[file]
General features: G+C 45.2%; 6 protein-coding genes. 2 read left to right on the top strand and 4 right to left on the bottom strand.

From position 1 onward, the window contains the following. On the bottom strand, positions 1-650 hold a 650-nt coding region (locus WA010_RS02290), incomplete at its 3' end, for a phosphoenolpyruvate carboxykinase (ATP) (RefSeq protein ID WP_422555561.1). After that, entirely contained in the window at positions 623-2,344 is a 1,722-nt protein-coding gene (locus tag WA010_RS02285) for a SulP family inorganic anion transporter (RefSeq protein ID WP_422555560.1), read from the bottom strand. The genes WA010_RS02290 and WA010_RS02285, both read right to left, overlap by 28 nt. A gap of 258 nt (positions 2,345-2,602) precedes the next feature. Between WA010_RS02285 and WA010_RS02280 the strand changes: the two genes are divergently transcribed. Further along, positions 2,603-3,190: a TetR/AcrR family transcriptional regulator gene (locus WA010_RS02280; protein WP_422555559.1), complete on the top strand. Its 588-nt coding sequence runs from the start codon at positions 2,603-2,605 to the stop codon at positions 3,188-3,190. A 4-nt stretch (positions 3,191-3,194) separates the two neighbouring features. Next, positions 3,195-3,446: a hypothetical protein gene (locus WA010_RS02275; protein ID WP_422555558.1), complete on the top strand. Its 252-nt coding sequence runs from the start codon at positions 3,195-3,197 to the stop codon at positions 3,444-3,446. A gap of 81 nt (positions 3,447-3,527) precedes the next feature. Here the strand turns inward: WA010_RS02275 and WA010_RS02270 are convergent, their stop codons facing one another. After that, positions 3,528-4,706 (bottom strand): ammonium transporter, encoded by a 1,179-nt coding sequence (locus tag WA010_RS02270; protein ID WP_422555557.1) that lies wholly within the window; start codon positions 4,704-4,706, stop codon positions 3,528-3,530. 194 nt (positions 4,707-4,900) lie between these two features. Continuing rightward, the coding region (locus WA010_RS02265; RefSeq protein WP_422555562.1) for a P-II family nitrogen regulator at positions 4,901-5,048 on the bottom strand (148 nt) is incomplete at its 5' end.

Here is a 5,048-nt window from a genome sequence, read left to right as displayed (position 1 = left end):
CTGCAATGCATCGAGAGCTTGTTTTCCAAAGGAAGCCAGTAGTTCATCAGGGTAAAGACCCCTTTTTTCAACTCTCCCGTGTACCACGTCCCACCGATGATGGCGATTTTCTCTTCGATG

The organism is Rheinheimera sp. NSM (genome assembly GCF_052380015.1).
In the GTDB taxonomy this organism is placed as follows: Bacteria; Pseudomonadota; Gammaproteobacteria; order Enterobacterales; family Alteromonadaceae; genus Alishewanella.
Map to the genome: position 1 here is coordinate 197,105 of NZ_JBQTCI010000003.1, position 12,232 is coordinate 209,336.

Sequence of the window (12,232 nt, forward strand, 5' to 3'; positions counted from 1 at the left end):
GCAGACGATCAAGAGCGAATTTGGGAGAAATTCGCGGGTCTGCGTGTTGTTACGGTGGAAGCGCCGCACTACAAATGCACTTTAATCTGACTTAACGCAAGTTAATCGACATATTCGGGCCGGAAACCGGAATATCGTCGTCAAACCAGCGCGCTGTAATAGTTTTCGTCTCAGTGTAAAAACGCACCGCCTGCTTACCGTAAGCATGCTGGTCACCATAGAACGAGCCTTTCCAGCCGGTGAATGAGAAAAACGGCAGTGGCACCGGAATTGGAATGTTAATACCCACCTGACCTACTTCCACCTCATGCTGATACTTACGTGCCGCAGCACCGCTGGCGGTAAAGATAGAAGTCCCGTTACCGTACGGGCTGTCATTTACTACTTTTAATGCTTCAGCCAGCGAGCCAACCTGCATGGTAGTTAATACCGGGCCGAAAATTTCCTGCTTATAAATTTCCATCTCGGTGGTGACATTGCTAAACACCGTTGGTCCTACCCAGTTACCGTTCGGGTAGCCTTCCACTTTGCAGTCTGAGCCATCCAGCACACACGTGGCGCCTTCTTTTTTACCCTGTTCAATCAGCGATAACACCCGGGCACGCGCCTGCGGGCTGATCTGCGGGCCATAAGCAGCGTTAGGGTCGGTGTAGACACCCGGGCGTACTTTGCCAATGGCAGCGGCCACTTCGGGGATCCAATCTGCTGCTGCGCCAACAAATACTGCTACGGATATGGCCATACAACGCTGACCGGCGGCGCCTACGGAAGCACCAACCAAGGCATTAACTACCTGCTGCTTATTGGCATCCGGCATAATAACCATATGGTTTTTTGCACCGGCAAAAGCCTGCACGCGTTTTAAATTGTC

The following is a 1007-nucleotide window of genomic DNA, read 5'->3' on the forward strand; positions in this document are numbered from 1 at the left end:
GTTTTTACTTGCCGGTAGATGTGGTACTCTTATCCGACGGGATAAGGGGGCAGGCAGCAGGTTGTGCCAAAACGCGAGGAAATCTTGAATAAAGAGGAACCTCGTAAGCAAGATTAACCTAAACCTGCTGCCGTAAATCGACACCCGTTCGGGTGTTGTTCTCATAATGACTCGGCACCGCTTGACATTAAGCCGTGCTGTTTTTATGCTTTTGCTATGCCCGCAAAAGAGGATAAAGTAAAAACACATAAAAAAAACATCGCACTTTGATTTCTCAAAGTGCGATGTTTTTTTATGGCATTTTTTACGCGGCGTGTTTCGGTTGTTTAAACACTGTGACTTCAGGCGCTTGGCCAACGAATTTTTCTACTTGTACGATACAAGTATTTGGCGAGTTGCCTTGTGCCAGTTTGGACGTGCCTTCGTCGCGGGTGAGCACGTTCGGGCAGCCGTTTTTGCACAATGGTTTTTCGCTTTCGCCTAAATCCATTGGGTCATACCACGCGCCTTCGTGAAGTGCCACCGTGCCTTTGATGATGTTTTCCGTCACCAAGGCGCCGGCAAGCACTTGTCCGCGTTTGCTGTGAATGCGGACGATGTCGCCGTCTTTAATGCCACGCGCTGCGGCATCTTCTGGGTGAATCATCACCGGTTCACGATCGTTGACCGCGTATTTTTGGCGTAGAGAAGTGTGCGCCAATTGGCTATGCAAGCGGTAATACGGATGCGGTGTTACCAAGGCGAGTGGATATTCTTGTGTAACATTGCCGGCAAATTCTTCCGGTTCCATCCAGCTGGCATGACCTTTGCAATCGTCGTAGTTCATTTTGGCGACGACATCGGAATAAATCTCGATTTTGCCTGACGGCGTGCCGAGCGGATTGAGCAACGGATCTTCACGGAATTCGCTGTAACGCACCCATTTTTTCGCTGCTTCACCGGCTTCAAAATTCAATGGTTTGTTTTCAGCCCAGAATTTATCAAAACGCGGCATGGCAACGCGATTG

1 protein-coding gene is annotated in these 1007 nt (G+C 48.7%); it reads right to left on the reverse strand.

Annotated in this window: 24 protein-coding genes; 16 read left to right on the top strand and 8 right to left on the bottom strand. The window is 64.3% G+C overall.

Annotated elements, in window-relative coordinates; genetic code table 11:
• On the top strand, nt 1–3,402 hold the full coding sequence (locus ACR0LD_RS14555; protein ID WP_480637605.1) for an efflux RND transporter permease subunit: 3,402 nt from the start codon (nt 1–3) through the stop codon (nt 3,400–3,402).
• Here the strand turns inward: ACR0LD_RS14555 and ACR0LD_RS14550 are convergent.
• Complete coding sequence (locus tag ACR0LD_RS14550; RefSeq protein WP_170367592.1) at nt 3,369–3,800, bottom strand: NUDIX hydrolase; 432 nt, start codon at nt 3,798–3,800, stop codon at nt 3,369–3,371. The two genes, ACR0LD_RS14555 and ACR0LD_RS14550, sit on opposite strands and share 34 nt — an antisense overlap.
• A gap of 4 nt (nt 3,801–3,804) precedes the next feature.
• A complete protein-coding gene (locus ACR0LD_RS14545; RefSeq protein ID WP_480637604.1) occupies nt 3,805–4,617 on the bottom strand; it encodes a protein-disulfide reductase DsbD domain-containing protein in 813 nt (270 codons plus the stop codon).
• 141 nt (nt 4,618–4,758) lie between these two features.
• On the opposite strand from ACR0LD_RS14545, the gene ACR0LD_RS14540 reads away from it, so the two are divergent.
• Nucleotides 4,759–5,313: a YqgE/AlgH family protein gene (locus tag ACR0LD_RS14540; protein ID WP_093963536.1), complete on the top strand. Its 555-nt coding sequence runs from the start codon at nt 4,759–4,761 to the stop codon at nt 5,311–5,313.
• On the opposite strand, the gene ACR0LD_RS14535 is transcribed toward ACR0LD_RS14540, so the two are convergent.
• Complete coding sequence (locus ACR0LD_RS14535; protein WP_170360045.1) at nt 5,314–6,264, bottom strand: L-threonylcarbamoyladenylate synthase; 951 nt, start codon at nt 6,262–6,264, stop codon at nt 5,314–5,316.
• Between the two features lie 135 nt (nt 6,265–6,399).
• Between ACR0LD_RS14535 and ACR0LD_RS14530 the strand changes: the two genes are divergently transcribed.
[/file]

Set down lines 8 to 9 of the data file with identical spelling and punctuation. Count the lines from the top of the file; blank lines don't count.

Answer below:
Sequence of the window (12,232 nt, forward strand, 5' to 3'; positions counted from 1 at the left end):
GCAGACGATCAAGAGCGAATTTGGGAGAAATTCGCGGGTCTGCGTGTTGTTACGGTGGAAGCGCCGCACTACAAATGCACTTTAATCTGACTTAACGCAAGTTAATCGACATATTCGGGCCGGAAACCGGAATATCGTCGTCAAACCAGCGCGCTGTAATAGTTTTCGTCTCAGTGTAAAAACGCACCGCCTGCTTACCGTAAGCATGCTGGTCACCATAGAACGAGCCTTTCCAGCCGGTGAATGAGAAAAACGGCAGTGGCACCGGAATTGGAATGTTAATACCCACCTGACCTACTTCCACCTCATGCTGATACTTACGTGCCGCAGCACCGCTGGCGGTAAAGATAGAAGTCCCGTTACCGTACGGGCTGTCATTTACTACTTTTAATGCTTCAGCCAGCGAGCCAACCTGCATGGTAGTTAATACCGGGCCGAAAATTTCCTGCTTATAAATTTCCATCTCGGTGGTGACATTGCTAAACACCGTTGGTCCTACCCAGTTACCGTTCGGGTAGCCTTCCACTTTGCAGTCTGAGCCATCCAGCACACACGTGGCGCCTTCTTTTTTACCCTGTTCAATCAGCGATAACACCCGGGCACGCGCCTGCGGGCTGATCTGCGGGCCATAAGCAGCGTTAGGGTCGGTGTAGACACCCGGGCGTACTTTGCCAATGGCAGCGGCCACTTCGGGGATCCAATCTGCTGCTGCGCCAACAAATACTGCTACGGATATGGCCATACAACGCTGACCGGCGGCGCCTACGGAAGCACCAACCAAGGCATTAACTACCTGCTGCTTATTGGCATCCGGCATAATAACCATATGGTTTTTTGCACCGGCAAAAGCCTGCACGCGTTTTAAATTGTC